Is Premier League talent Chung-Yong Lee going to waste in the Championship?
CHUNG-YONG Lee got yet another glowing report on international duty yesterday as he warmed up for next summer’s World Cup finals with South Korea – but closer to home, is the winger’s star fading the longer he stays out of the Premier League?
Billed as one of the world’s top 50 rising talents when Gary Megson signed him for just £2.3million from FC Seoul in the summer of 2008, Chung-Yong’s fairytale first season in England now seems a long time ago.
The youngster who sprang from falling asleep on the subs bench minutes before his debut to catching the top flight unaware in a sensational first few months has now matured into a player still capable of genius on the ball.
But one serious injury and a failure to truly come to terms with the style of football outside the Premier League has undoubtedly taken its toll on the “Blue Dragon” – even if that has not translated completely to the terraces, where his popularity remains sky high.
Back home in Korea major concerns have been raised about how long one of their biggest talents can play outside of Europe’s major competitions.
After yesterday’s 4-1 win over Haiti in Seoul – a match in which Chung-Yong won two penalties for the Taeguk Warriors – one leading Asian commentator, John Duerden, tweeted: “Lee Chung-Yong is still a very good player. He’s wasting his career at Bolton in the Championship.”
Similar, if not a little stronger, opinions exist in the Korean media who were calling for Chung-Yong (as he prefers to be known on these shores) to leave Wanderers barely hours after their relegation was confirmed that awful May day at Stoke City’s Britannia Stadium.
Back then, the clamour was tempered somewhat by the fact the midfielder had only just come back from a broken leg that had ruled him out since the previous July.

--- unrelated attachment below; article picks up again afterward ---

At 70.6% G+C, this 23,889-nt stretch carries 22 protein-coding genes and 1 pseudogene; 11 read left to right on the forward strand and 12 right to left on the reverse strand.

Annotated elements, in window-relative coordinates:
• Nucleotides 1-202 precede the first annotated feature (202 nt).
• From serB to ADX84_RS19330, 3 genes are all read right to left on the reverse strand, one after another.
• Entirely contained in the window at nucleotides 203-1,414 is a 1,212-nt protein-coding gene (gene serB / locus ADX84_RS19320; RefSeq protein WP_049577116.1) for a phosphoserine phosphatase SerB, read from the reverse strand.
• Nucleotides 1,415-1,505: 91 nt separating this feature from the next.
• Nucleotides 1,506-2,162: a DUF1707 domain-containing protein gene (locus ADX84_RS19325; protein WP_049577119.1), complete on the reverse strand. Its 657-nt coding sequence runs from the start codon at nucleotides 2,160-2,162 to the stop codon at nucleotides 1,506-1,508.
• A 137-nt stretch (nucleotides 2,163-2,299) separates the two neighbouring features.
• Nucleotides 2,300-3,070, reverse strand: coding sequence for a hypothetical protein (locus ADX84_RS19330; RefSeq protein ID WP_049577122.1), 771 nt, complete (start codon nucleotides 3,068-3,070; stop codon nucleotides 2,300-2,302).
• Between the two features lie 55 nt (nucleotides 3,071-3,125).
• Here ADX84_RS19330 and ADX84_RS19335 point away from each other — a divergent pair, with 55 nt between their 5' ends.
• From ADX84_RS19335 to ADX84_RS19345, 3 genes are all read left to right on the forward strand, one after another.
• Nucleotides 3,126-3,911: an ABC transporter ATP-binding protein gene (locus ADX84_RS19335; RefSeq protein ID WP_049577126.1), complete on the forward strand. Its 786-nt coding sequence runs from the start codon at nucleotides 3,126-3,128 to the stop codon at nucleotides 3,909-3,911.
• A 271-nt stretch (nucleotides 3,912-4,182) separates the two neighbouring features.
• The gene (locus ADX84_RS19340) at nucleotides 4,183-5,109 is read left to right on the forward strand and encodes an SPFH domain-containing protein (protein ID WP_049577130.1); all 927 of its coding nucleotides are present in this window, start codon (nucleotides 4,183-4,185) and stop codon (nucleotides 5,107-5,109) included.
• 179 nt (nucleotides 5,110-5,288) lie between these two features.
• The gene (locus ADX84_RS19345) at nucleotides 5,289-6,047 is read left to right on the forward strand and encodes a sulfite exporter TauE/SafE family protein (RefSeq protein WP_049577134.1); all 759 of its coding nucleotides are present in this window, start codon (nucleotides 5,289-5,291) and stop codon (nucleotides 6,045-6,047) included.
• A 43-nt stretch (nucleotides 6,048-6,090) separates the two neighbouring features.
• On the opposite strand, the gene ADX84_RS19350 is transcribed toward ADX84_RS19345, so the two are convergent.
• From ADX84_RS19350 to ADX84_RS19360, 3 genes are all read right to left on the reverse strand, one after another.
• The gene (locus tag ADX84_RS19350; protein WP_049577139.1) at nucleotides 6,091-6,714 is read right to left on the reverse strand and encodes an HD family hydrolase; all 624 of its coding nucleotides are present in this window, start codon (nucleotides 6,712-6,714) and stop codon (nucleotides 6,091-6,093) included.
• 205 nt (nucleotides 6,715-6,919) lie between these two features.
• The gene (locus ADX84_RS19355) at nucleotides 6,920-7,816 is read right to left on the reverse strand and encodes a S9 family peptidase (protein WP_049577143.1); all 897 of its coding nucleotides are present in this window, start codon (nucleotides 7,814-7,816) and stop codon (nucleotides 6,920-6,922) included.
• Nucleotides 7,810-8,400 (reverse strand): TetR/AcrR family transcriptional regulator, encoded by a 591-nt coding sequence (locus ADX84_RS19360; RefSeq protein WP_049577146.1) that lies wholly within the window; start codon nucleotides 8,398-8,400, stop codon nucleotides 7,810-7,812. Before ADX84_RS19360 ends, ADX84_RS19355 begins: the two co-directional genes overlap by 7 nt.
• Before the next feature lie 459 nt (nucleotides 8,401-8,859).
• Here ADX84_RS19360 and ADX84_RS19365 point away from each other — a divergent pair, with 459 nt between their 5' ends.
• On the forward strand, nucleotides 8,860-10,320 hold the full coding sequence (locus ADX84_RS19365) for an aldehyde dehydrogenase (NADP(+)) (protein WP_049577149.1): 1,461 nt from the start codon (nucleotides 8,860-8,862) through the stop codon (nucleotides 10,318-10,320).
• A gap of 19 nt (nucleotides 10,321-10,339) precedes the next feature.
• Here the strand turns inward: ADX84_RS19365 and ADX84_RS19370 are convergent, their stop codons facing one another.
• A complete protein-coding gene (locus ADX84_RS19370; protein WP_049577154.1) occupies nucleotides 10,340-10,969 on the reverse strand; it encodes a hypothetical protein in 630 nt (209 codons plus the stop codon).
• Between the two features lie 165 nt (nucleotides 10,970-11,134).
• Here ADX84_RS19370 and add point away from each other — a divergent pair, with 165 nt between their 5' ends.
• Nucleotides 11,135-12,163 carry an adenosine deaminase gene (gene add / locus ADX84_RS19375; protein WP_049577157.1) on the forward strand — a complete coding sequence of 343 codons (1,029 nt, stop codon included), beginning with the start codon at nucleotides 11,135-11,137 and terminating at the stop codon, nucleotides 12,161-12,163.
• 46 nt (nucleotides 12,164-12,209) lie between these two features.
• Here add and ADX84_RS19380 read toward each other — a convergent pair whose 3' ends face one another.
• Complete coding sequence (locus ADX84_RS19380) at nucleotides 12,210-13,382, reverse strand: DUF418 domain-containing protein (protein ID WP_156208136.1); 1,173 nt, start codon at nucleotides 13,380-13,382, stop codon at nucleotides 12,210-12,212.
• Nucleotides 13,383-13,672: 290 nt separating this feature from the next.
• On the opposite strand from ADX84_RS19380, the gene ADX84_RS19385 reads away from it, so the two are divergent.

Chung-Yong’s fortunes undoubtedly started to head south the moment he took the pitch that day in Newport, where not long into the game he was stretchered off and needed oxygen after a horrific tackle that could easily have killed his career stone dead.
What psychological toll that sickening blow took is still a matter debated among Wanderers fans, but if he showed guts to get back to see the dying embers of the club’s Premier League days, he also showed some loyalty in sticking with the club for the last year in a cut-and-thrust style of football that does not suit him in the slightest.
Rumours of a move continued to follow him around – Stoke, Liverpool, Everton and Wigan to name a few of the clubs he was linked with – but were conspicuous by their absence this summer when, arguably, Wanderers would have been more receptivee to a realistic cash offer.
Although the deal itself was never advertised by the club, Chung-Yong does have another two seasons to run on his current contract and remains one of the more marketable names in Dougie Freedman’s squad, were the club to choose to cash in.
His inconsistency this season has been the least of the manager’s problems, although some believe the Korean has struggled on the left side of the attack in Chris Eagles’ absence and would bounce back to better form if restored to the right. Certainly, there were glimpses of his best during Wanderers’ fine run towards the end of last season.
Pessimists believe the physical nature of the Championship, coupled with the mental scars of his injury, may mean we may never see him return to the flying winger he once was. Watching him play at international level eases those fears but also reinforces the point he may need to find a better standard of football to progress further.
And there’s nothing worse than a wasted talent.